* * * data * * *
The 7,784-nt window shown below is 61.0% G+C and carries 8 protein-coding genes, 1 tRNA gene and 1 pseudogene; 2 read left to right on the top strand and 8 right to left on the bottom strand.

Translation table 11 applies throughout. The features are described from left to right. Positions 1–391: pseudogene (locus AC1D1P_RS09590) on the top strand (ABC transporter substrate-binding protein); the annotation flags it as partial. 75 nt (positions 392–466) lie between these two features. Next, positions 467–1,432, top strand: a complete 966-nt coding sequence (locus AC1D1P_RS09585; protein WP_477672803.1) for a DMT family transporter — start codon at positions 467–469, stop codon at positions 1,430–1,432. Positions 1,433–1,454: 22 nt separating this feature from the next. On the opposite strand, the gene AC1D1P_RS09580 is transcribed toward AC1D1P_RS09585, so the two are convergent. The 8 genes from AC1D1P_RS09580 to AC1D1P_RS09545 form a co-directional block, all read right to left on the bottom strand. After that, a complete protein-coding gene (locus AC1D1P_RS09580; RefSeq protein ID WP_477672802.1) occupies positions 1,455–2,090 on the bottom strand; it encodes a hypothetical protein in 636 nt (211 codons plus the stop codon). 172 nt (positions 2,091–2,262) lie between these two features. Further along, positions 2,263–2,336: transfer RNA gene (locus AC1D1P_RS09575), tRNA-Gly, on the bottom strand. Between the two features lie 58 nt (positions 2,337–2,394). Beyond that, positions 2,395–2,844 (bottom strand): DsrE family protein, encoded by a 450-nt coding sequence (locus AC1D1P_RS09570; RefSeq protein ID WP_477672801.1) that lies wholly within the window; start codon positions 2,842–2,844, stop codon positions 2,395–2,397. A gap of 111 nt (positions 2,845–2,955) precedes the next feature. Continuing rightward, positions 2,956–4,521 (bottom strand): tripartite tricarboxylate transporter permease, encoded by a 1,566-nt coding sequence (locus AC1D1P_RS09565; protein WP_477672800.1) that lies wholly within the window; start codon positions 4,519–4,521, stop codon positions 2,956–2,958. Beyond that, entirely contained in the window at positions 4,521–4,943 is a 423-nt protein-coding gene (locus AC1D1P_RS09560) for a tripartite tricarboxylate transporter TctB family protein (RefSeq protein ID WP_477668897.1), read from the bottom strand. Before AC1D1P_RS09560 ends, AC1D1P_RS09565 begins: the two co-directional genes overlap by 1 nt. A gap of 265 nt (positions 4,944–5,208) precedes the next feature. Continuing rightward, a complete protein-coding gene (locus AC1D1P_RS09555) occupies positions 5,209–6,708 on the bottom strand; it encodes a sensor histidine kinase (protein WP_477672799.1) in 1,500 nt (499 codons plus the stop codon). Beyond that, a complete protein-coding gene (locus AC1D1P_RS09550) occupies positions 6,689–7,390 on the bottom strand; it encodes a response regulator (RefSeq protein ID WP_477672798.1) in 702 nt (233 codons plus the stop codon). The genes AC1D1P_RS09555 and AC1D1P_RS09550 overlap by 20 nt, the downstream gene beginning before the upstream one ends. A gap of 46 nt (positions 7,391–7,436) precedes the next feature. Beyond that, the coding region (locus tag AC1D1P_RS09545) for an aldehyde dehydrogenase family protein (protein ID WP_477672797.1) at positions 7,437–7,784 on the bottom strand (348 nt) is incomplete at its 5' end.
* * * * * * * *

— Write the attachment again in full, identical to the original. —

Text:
The 7,784-nt window shown below is 61.0% G+C and carries 8 protein-coding genes, 1 tRNA gene and 1 pseudogene; 2 read left to right on the top strand and 8 right to left on the bottom strand.

Translation table 11 applies throughout. The features are described from left to right. Positions 1–391: pseudogene (locus AC1D1P_RS09590) on the top strand (ABC transporter substrate-binding protein); the annotation flags it as partial. 75 nt (positions 392–466) lie between these two features. Next, positions 467–1,432, top strand: a complete 966-nt coding sequence (locus AC1D1P_RS09585; protein WP_477672803.1) for a DMT family transporter — start codon at positions 467–469, stop codon at positions 1,430–1,432. Positions 1,433–1,454: 22 nt separating this feature from the next. On the opposite strand, the gene AC1D1P_RS09580 is transcribed toward AC1D1P_RS09585, so the two are convergent. The 8 genes from AC1D1P_RS09580 to AC1D1P_RS09545 form a co-directional block, all read right to left on the bottom strand. After that, a complete protein-coding gene (locus AC1D1P_RS09580; RefSeq protein ID WP_477672802.1) occupies positions 1,455–2,090 on the bottom strand; it encodes a hypothetical protein in 636 nt (211 codons plus the stop codon). 172 nt (positions 2,091–2,262) lie between these two features. Further along, positions 2,263–2,336: transfer RNA gene (locus AC1D1P_RS09575), tRNA-Gly, on the bottom strand. Between the two features lie 58 nt (positions 2,337–2,394). Beyond that, positions 2,395–2,844 (bottom strand): DsrE family protein, encoded by a 450-nt coding sequence (locus AC1D1P_RS09570; RefSeq protein ID WP_477672801.1) that lies wholly within the window; start codon positions 2,842–2,844, stop codon positions 2,395–2,397. A gap of 111 nt (positions 2,845–2,955) precedes the next feature. Continuing rightward, positions 2,956–4,521 (bottom strand): tripartite tricarboxylate transporter permease, encoded by a 1,566-nt coding sequence (locus AC1D1P_RS09565; protein WP_477672800.1) that lies wholly within the window; start codon positions 4,519–4,521, stop codon positions 2,956–2,958. Beyond that, entirely contained in the window at positions 4,521–4,943 is a 423-nt protein-coding gene (locus AC1D1P_RS09560) for a tripartite tricarboxylate transporter TctB family protein (RefSeq protein ID WP_477668897.1), read from the bottom strand. Before AC1D1P_RS09560 ends, AC1D1P_RS09565 begins: the two co-directional genes overlap by 1 nt. A gap of 265 nt (positions 4,944–5,208) precedes the next feature. Continuing rightward, a complete protein-coding gene (locus AC1D1P_RS09555) occupies positions 5,209–6,708 on the bottom strand; it encodes a sensor histidine kinase (protein WP_477672799.1) in 1,500 nt (499 codons plus the stop codon). Beyond that, a complete protein-coding gene (locus AC1D1P_RS09550) occupies positions 6,689–7,390 on the bottom strand; it encodes a response regulator (RefSeq protein ID WP_477672798.1) in 702 nt (233 codons plus the stop codon). The genes AC1D1P_RS09555 and AC1D1P_RS09550 overlap by 20 nt, the downstream gene beginning before the upstream one ends. A gap of 46 nt (positions 7,391–7,436) precedes the next feature. Beyond that, the coding region (locus tag AC1D1P_RS09545) for an aldehyde dehydrogenase family protein (protein ID WP_477672797.1) at positions 7,437–7,784 on the bottom strand (348 nt) is incomplete at its 5' end.